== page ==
FoundationOne CDx – P170019/S029
This is a brief overview of information related to FDA’s approval to market this product. See the links below to the Summary of Safety and Effectiveness Data (SSED) and product labeling for more complete information on this product, its indications for use, and the basis for FDA’s approval.
Product Name: FoundationOne CDx
PMA Applicant: Foundation Medicine, Inc.
Address: 150 Second Street, Cambridge, MA 02141
Approval Date: February 18, 2022
Approval Letter: Approval order
What is it?
FoundationOne CDx is a laboratory test designed to find genetic variations in 324 genes as well as some specific gene rearrangements and other biomarkers, including microsatellite instability (MSI), in the genomic makeup of a tumor. Microsatellite instability is a change or mutation that occurs in some cancer cells where a short, repeated sequence of DNA (microsatellite) in the cell does not repeat exactly the same way.
FoundationOne CDx is a companion diagnostic, or test used to help match a patient to a specific drug or therapy. It was originally approved to find genetic mutations in patients that help decide if they will benefit from one of 15 FDA-approved therapies for non-small cell lung cancer, melanoma, breast cancer, colorectal cancer, and ovarian cancer.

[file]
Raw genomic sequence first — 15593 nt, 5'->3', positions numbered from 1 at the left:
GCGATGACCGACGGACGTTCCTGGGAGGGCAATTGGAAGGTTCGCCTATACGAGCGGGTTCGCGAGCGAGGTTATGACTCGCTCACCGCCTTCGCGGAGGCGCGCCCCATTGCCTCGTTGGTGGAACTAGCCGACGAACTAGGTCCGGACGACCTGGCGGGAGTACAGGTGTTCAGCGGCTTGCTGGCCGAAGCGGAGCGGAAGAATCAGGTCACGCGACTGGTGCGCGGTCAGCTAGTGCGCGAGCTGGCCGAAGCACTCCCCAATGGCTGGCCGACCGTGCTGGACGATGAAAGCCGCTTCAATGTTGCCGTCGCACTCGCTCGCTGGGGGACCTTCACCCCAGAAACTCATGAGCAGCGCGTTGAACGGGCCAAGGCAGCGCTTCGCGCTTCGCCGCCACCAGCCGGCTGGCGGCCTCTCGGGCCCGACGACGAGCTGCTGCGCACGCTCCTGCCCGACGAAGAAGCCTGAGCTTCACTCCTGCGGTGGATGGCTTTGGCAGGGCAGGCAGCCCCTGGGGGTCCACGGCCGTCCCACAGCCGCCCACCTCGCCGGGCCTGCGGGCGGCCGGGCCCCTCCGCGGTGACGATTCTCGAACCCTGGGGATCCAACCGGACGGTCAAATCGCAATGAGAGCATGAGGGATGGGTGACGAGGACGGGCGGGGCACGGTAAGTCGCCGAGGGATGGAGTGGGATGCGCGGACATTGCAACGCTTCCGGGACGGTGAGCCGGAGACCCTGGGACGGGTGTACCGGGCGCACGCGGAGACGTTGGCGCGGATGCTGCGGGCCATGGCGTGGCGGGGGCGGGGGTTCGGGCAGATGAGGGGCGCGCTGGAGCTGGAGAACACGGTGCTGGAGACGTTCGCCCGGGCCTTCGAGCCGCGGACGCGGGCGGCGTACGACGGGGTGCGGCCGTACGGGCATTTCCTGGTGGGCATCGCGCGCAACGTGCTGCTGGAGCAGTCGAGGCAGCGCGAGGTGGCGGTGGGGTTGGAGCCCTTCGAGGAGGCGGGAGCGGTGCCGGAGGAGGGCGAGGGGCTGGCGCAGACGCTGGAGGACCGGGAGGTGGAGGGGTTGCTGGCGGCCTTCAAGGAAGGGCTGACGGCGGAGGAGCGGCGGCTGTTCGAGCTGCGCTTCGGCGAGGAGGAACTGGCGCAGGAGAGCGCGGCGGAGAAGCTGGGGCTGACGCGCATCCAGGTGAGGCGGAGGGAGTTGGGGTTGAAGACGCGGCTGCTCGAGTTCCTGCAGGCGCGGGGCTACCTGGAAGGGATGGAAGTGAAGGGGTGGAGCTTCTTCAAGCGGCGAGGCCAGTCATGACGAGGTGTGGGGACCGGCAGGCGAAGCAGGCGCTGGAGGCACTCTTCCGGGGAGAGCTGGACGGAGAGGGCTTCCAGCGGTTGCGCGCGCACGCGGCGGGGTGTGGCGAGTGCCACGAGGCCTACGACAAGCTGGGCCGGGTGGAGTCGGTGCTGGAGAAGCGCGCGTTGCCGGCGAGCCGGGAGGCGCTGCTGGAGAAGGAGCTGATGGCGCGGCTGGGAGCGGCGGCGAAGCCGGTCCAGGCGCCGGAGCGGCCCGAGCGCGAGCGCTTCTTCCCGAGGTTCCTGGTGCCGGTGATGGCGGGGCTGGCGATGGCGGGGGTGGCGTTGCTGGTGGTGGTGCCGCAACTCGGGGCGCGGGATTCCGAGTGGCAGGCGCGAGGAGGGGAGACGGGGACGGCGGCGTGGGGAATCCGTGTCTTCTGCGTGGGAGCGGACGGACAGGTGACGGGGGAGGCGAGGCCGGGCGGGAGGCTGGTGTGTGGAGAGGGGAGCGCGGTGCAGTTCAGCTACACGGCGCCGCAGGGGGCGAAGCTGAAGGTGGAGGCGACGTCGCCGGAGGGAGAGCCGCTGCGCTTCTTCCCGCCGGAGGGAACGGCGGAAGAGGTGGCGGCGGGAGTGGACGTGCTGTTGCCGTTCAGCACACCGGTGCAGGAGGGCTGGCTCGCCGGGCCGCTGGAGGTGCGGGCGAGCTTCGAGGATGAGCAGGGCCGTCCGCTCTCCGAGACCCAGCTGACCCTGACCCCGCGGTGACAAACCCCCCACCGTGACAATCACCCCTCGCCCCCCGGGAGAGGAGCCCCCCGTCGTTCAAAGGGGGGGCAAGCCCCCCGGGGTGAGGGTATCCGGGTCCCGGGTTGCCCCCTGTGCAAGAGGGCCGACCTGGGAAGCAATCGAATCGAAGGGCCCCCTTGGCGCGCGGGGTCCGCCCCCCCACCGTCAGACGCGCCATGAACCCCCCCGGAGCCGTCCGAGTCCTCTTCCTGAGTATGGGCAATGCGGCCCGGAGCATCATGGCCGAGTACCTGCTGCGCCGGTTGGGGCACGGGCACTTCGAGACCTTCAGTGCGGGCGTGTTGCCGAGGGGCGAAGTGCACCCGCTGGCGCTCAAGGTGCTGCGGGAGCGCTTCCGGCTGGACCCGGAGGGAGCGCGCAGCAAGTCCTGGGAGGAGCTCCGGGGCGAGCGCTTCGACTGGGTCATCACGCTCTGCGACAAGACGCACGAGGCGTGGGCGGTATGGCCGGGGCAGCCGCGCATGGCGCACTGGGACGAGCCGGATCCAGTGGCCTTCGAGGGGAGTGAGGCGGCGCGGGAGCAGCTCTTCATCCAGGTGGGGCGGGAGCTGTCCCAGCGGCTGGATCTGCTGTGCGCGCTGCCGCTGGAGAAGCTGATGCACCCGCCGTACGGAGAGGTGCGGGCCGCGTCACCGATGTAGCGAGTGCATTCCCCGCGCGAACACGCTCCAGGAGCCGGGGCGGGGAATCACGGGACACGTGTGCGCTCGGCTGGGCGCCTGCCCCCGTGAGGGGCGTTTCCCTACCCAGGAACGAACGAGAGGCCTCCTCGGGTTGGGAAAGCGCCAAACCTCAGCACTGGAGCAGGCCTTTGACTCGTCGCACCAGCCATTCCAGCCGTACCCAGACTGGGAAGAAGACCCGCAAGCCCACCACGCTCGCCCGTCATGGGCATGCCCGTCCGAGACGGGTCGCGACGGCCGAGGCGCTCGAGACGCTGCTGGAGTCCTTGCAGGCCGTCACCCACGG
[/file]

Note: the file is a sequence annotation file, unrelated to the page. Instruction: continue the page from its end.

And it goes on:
This approval expands the indications for use of the FoundationOne CDx test to include patients with solid tumor cells that have a high level of microsatellite instability (MSI-H status). Identifying tumors with MSI-H status may help doctors determine if a patient will benefit from treatment with KEYTRUDA (pembrolizumab).
How does it work?
The doctor orders the FoundationOne CDx test and takes a small amount of tissue from the patient’s solid tumor (biopsy). The tissue sample is sent to the laboratory for testing. At the laboratory, DNA is separated from the tumor cells and mixed with chemical substances, called reagents, that find and test the DNA sequences. The tumor’s sequenced DNA uses a calculated MSI score to determine if the MSI status is high. A trained medical professional reviews the results and sends a report to the patient’s doctor. The doctor uses this information to help manage the care of a patient with solid tumors.
When is it used?
Doctors use FoundationOne CDx to test the microsatellite instability of a patient’s solid tumor, to determine if the patient is eligible for a specific therapy to treat their cancer.
What will it accomplish?
The FoundationOne CDx help doctors identify if patients with solid tumors might be eligible to receive treatment with KEYTRUDA (pembrolizumab) based on their test results.
When should it not be used?
There are no known reasons not to use this test.